Tuesday, March 25, 2014

Solemnity of the Annunciation of the Lord

I was completely blank on today being a feast day of any sort. Thanks to Ingrid for pointing out to me that this is the Annunciation so I could join in celebrating the wonder of Mary's yes to God's messenger.

This actually makes me think about Tolkien's including March 25 as a significant date in The Lord of the Rings. (Yes, three podcasts and all that talking have left me with Tolkien on the brain.) 

I think of Tolkien mentioning in a letter that faithful Sam was truly the hero of the book. He humbly served Frodo for the love of his master. The hardships he went through as Frodo's companion were more than he'd have been able to imagine. And yet he never even considered turning back, though Elrond made it clear that anyone except Frodo could without any need to feel obligated.

Tolkien was such a devout Catholic that surely Mary's loving service and "yes" without understanding the cost to herself surely had to be part of the worldview that went into creating Sam's character. It surely helps me understand Mary just a tiny bit more.

And now with that lengthy thought out of the way, here is something from those who gave this celebration due consideration and which I last featured in 2012.

Leonardo da Vinci. The Annunciation.
Detail. c. 1472-1475. Oil and tempera on wood. Uffizi Gallery, Florence, Italy.

On today's feast the Church celebrates the mystery of the Incarnation and, at the same time, the vocation of Our Lady. It was her faithful response to the angel's message, her fiat, that began the work of redemption...

The setting of this feast day, March 25th, corresponds to Christmas. In addition, there is ancient tradition that the creation of the world and the commencement and conclusion of the Redemption all happened to coincide at the vernal equinox.

As the greatest proof of his love for us, God had his only Son become man to save us from our sins. In this way Jesus merited for us the dignity of becoming children of God. His arrival signalled the fullness of time. St. Paul puts it quite literally that Jesus was born of a woman. (cf The Navarre Bible, Romans and Galatians, note to Gal 4:4) Jesus did not come to earth as a spirit. He truly became man, like one of us. He received his human nature from Our Lady's immaculate womb. Today's feat, therefore, is really in honour of Jesus and Mary. That is why Fr. Luis de Granada has pointed out: It is reasonable to consider, first and foremost, the purity and sanctity of the Woman whom God chose 'ab aeterno' to give form to his humanity.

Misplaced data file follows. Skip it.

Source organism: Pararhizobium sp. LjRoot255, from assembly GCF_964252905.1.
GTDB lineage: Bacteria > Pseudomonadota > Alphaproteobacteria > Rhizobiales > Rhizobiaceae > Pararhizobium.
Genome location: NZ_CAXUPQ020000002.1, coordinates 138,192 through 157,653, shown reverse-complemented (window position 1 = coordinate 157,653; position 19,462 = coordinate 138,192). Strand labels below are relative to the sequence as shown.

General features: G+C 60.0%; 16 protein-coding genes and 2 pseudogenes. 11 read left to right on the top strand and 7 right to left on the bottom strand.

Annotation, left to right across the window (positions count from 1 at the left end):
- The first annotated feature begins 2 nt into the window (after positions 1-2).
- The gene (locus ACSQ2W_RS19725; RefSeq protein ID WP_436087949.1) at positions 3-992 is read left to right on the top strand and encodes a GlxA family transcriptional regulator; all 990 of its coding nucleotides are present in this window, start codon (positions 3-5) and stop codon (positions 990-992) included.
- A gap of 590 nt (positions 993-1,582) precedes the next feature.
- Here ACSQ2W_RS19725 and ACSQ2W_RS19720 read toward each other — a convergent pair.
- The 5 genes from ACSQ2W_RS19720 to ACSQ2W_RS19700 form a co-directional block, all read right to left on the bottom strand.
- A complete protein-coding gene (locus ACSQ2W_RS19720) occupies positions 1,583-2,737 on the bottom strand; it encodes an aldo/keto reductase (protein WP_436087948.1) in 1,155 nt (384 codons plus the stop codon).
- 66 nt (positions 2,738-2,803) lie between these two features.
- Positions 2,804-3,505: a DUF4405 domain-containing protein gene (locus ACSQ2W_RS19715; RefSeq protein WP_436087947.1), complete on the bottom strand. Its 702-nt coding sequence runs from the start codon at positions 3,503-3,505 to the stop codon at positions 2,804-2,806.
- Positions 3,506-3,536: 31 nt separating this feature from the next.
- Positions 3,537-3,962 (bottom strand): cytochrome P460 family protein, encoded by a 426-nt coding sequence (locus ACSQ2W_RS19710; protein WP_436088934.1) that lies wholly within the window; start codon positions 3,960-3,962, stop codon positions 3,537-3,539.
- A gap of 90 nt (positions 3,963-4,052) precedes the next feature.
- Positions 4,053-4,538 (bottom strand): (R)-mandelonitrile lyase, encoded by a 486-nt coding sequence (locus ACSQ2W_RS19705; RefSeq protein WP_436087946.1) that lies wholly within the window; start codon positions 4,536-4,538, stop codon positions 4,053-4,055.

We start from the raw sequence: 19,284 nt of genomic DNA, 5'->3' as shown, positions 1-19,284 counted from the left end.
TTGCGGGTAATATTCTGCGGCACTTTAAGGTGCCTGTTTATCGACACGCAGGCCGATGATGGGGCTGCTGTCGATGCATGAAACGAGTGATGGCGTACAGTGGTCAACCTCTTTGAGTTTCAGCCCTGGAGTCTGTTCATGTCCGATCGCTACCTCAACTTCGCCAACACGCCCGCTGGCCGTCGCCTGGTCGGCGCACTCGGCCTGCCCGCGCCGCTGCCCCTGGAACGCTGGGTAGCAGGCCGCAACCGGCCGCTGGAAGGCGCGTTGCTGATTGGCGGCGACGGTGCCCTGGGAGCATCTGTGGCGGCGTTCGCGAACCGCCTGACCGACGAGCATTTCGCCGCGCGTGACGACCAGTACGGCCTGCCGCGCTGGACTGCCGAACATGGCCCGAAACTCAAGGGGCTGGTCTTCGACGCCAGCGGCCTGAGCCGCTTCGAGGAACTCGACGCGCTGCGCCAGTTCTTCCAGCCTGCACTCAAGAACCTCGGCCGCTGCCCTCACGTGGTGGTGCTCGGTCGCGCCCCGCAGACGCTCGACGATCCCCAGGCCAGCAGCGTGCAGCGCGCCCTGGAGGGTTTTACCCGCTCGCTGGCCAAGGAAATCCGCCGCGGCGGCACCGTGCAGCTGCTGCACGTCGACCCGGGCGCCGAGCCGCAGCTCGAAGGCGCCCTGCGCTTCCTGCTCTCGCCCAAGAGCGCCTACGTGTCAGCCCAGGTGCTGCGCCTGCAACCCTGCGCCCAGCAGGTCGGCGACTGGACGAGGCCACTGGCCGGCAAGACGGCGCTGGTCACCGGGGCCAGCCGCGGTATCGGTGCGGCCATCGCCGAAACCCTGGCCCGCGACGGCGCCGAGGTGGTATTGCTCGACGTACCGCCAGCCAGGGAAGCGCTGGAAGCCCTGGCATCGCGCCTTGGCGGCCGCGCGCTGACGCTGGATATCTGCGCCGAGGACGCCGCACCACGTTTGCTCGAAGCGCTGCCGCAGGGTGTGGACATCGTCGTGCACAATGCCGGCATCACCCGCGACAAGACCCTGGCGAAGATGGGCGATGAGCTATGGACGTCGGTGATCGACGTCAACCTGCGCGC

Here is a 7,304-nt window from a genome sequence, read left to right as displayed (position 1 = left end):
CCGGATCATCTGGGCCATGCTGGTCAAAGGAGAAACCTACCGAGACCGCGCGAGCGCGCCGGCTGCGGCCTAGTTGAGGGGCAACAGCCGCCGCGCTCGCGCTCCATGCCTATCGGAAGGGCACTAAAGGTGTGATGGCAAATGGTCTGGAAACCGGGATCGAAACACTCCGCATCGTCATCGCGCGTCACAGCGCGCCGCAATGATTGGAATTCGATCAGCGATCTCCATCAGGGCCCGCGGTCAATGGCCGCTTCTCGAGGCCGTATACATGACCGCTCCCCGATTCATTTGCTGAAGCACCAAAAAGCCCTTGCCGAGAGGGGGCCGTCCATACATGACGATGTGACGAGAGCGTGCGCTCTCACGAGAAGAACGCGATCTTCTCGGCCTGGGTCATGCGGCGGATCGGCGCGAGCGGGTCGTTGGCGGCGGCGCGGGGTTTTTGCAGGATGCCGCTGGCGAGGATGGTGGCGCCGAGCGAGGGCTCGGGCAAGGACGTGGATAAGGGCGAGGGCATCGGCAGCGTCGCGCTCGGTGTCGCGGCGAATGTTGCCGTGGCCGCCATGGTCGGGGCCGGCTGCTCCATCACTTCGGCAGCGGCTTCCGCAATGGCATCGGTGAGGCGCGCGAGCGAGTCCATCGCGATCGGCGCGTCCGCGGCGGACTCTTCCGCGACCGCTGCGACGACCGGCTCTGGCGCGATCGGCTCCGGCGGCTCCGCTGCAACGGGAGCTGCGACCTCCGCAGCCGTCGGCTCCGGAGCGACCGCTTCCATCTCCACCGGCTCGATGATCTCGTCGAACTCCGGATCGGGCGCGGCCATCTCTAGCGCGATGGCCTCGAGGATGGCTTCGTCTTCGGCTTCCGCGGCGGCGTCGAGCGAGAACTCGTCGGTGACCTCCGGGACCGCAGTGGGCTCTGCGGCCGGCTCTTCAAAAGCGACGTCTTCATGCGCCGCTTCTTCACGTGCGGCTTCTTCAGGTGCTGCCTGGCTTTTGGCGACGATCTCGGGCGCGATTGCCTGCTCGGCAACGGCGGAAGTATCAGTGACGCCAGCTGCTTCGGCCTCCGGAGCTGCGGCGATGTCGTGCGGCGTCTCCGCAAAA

When God decided to create the first man, he first took care to create a fitting environment for him, which was the Garden of Eden. It makes sense, then, that when god made ready to send his Son, the Christ, he likewise prepared for him a worthy environment, namely, the body and soul of the Blessed Virgin. (Life of Jesus Christ, I)

As we consider the significance of this Solemnity, we find Jesus very closely united to Mary. When the Blessed Virgin said Yes, freely, to the plans revealed to her by the Creator, the divine Word assumed a human nature: a rational soul and a body, which was formed in the most pure womb of Mary. The divine nature and the human were united in a single Person: Jesus Christ, true God and, thenceforth, true Man; the only-begotten and eternal Son of the Father, and from that moment on, as Man, the true son of Mary. ... (J. Escriva, Friends of God, 274)
Have you ever noticed how many annunciation paintings have Mary interrupted at her reading? This is because of Mary's association with the Word. I never noticed this myself until I had to look through many paintings on the subject for a book I was laying out.

Also, it's a feast day, y'all! No fasting. That means no Lenten sacrifice. So Tom can have some ice cream! It's the little things, right?

No comments:

Post a Comment